My Dear friends in Christ
Grace and Peace to you in God, our Father, and the Lord Jesus Christ in the power of the Holy Spirit as we delve deeper into this Lenten season. One of my favorite plot schemes in modern television and movies happens when a character is faced with a future version of himself coming back to give him guidance. This plot scheme is a staple of the Science Fiction industry, of which, I hate to admit, I am an addict. I like the plot scheme because it makes me wonder when I would return to my former self to intervene. Think about it from your own life. Is there something you’ve done that you would like to go back and witness or something you did you wish you could go back and change. I could go back and stop myself from being hit by that car when I was a kid or go back and watch my priesthood ordination. I think the hardest thing to do would be to pick the point that I would want to go back to.
In today’s gospel, Jesus chooses right now to reveal something to his disciples. We’re at seventeen out of twenty eight chapters of the Gospel of Matthew, a long time away from the crucifixion, and Jesus reveals to his disciples a glimpse of himself as Messiah. The glimpse is eerily similar to an incident involving Moses in the Old Testament. In chapter thirty four of Exodus, Moses and two of his associates go up a mountain and leave the rest of the Israelites at the foot of the mountain. While there, Moses’ face shines white while reflecting the glory of God and the law is revealed to him. On the Mount of Transfiguration, Jesus face was, likewise, changed along with his clothes. The biggest difference is that, whereas Moses was reflecting the glory of God, Jesus was the glory of God. His face shines and his clothes shine as well. He is the light, not the reflection of that light. And, to underscore this difference, Moses and Elijah stand beside him to represent the Law and the Prophets. Jesus is showing that he has been the light guiding the Jewish people to salvation all along.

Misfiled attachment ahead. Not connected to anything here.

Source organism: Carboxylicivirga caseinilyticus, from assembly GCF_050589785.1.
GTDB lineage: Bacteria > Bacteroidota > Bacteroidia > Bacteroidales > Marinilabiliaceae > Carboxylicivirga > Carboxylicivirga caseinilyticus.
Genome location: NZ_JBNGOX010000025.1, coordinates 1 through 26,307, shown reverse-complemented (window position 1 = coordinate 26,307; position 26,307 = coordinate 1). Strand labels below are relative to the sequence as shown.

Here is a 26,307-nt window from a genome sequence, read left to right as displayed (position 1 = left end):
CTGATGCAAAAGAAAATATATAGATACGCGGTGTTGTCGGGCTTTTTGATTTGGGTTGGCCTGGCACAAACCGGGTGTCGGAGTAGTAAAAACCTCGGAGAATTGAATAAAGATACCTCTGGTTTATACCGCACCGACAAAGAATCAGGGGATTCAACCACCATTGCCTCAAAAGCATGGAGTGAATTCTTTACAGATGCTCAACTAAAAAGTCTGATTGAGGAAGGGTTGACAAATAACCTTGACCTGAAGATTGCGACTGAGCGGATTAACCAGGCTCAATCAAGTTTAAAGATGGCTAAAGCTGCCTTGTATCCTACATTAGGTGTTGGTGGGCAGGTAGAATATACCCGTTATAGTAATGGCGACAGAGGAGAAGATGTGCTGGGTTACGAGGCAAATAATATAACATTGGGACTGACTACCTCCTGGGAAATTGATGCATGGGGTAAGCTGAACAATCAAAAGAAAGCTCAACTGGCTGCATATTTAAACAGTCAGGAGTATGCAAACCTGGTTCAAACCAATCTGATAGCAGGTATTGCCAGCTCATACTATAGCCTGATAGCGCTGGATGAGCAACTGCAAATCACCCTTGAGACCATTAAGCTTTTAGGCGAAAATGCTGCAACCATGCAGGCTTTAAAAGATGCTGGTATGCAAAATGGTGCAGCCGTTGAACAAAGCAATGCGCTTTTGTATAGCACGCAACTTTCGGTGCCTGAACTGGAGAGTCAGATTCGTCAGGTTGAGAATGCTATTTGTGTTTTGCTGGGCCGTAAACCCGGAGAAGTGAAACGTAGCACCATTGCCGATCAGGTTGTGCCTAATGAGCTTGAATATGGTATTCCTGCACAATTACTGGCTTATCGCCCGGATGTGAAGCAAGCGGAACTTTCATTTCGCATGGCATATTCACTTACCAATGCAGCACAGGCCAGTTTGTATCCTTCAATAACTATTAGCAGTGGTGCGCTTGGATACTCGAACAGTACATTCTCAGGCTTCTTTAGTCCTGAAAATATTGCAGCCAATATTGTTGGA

Each year that we read this reading, I think to myself; wouldn’t this be more suitable during Easter? Lent is supposed to be a sad time, a time of mortification. Shouldn’t our readings focus us on sad things? The closest thing to something sad you can experience in the Transfiguration is how impetuous Peter behaves. Rather than simply take in what is happening, Peter feels like he has to interject something. “Let us make tents, one for you, one for Moses, and one for Elijah.” In some ways, Peter acts like the guy who tries to steal the spotlight from an otherwise incredible evening. And yet, Peter is actually getting the point of the exercise. One of the Jewish Holidays that Jesus and the Apostles participated in was called Succoth. It was a holiday reminding the Jewish people that God met Moses in a tent and that he called them to live in tents for forty days and forty nights while on their way to the Promised Land. Peter’s suggestion, then, fits in perfectly. He recognizes that Jesus, as Messiah, should be in a tent similar to the tent of meeting. Peter didn’t realize that this vision he, James, and John were sharing simply wasn’t going to last long enough for any such construction. Instead, as at Jesus baptism, we have the image of the trinity as the voice of God overshadows the son through the Sprit-filled cloud which declares Jesus as the Son.
We are now two and a half weeks into Lent. For me, this is the time when my spiritual practices begin to waver. I may have slipped up and had a burger on a Friday by accident or forgot to allow enough time to get my entire holy hour in or I look over at unmade rice bowl still sitting where I threw it after Ash Wednesday mass. I tend to feel tempted to give up. I think that’s why we have this image of the Transfiguration in the middle of Lent. Sure it’s happy. But there’s nothing that says Lent has to be a miserable time of suffering. Lent should be a time of renewal, a time to shed the things that weigh us down in our journey toward God. Perhaps the best thing that we can do is do what Jesus and his inner circle did: Go away to a deserted place and open ourselves to the presence of God to allow our hearts to be transfigured so that we can renew our Lenten commitment.